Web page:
Back in the US, everyone seemed to be waking up to India. John Oliver and Jon Stewart were doing segments on the Indian elections, and BuzzFeed and Quartz set up India-specific sites.  Hacks/Hackers New Delhi threw an event focusing on interesting startups in news - yes, they exist, even here. Especially here.

So here's the final question - why am I leaving now?

I love New Delhi, but I know that to an extent, what I've loved about it has been the unparalleled experience I've had while I've been here. Sometime last year, I began to feel like the time was coming for me to go. I couldn't explain it, but the same inexorable force that drew me to Delhi was drawing me back to the US. I began to think about the future, and when I found out in April that I'd been accepted into grad school at MIT (to study the intersection of media + technology!) I felt as if my past experience and my future hopes were coming seamlessly together. I can't wait to study, to make new friends, to experience a new city, and to start work in my lab.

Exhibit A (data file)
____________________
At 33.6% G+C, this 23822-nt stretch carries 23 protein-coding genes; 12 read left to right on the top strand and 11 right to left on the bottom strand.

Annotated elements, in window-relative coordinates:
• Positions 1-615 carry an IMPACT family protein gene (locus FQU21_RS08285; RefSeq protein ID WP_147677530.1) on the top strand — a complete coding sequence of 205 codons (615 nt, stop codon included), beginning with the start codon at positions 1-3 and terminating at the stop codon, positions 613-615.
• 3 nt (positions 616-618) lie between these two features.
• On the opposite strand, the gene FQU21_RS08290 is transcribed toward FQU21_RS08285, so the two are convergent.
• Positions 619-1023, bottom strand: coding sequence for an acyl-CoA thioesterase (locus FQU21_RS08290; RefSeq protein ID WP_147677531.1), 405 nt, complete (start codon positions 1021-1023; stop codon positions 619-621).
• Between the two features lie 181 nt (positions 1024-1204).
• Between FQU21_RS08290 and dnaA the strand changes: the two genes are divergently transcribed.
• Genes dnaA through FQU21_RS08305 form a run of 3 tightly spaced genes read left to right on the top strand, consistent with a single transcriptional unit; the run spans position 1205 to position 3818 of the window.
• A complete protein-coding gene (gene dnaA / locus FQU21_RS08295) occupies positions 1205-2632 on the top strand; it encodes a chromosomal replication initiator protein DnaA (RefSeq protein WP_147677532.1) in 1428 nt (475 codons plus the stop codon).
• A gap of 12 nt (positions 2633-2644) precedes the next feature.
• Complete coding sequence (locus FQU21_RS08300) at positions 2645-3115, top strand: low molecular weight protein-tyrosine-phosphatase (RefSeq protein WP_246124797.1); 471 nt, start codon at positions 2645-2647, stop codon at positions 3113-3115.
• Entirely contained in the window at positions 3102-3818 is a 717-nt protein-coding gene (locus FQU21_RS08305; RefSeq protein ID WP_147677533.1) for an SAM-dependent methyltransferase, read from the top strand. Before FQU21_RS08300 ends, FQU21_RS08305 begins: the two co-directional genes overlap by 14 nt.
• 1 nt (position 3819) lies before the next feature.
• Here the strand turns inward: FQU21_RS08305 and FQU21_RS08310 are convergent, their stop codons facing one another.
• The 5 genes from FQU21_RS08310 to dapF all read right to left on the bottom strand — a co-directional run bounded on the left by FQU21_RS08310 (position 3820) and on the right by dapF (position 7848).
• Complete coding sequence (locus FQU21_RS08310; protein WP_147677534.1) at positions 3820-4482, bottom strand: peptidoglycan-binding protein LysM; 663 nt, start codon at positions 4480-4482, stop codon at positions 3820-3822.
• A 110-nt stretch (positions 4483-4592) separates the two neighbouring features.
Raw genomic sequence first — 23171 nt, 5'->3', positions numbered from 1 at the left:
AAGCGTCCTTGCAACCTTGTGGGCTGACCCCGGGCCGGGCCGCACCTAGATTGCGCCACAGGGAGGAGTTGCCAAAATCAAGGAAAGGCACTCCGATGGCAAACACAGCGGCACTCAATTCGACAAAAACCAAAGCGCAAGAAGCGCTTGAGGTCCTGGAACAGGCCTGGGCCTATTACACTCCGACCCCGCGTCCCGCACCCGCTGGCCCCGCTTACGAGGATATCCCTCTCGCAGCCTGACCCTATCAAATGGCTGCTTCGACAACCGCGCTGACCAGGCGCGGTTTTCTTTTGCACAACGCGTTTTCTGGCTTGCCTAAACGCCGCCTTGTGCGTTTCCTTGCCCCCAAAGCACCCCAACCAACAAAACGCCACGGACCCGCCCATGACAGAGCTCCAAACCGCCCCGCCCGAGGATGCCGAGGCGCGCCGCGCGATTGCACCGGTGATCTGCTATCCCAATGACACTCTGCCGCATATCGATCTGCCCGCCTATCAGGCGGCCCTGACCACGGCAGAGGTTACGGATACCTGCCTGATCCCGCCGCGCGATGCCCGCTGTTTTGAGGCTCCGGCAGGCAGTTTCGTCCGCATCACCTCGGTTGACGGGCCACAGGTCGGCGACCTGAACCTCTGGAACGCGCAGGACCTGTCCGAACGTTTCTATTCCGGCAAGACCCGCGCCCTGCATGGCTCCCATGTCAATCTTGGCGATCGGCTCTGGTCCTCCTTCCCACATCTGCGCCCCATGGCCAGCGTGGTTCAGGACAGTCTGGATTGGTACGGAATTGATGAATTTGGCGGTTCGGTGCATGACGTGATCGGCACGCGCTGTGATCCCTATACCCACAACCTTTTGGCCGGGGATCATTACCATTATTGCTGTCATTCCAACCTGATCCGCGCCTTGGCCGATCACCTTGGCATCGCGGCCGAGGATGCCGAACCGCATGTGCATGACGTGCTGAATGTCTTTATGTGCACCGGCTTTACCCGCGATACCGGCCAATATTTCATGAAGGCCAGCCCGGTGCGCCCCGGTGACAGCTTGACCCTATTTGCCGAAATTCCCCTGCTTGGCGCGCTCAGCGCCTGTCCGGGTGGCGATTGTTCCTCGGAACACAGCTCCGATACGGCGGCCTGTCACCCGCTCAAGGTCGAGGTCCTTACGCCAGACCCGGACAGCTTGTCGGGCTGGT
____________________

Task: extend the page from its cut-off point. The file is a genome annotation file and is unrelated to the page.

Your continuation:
And: I can't wait to be in the same time zone as my parents and sister, to buy great wine at cheap prices, and to go biking in the great national parks on the East Coast (especially when autumn comes). I think about Washington DC, about the National Mall (where I spent hours as a kid, and where I would go running in the early mornings as an adult) and I feel a hunger so acute that it has a taste of its own.

The question "why did you come to New Delhi" suggests that our decisions have a single point of origin, or that one neat impulse can power a varied experience. The truth is, nothing in our lives is neat, and our journeys are never simple. I never expected that I would found Hacks/Hackers New Delhi, because when I moved here in early 2009, Hacks/Hackers (globally) did not exist. I never expected that I would help build a user-generated content portal, because when I moved here, Twitter had no official presence in the country. I never expected I would get to know my grandparents as more than fuzzy voices on the far end of a telephone line. I never, ever expected such affection, kindness, and generosity. But most of all: I never expected I would be so happy here, because I never had been before, not anywhere.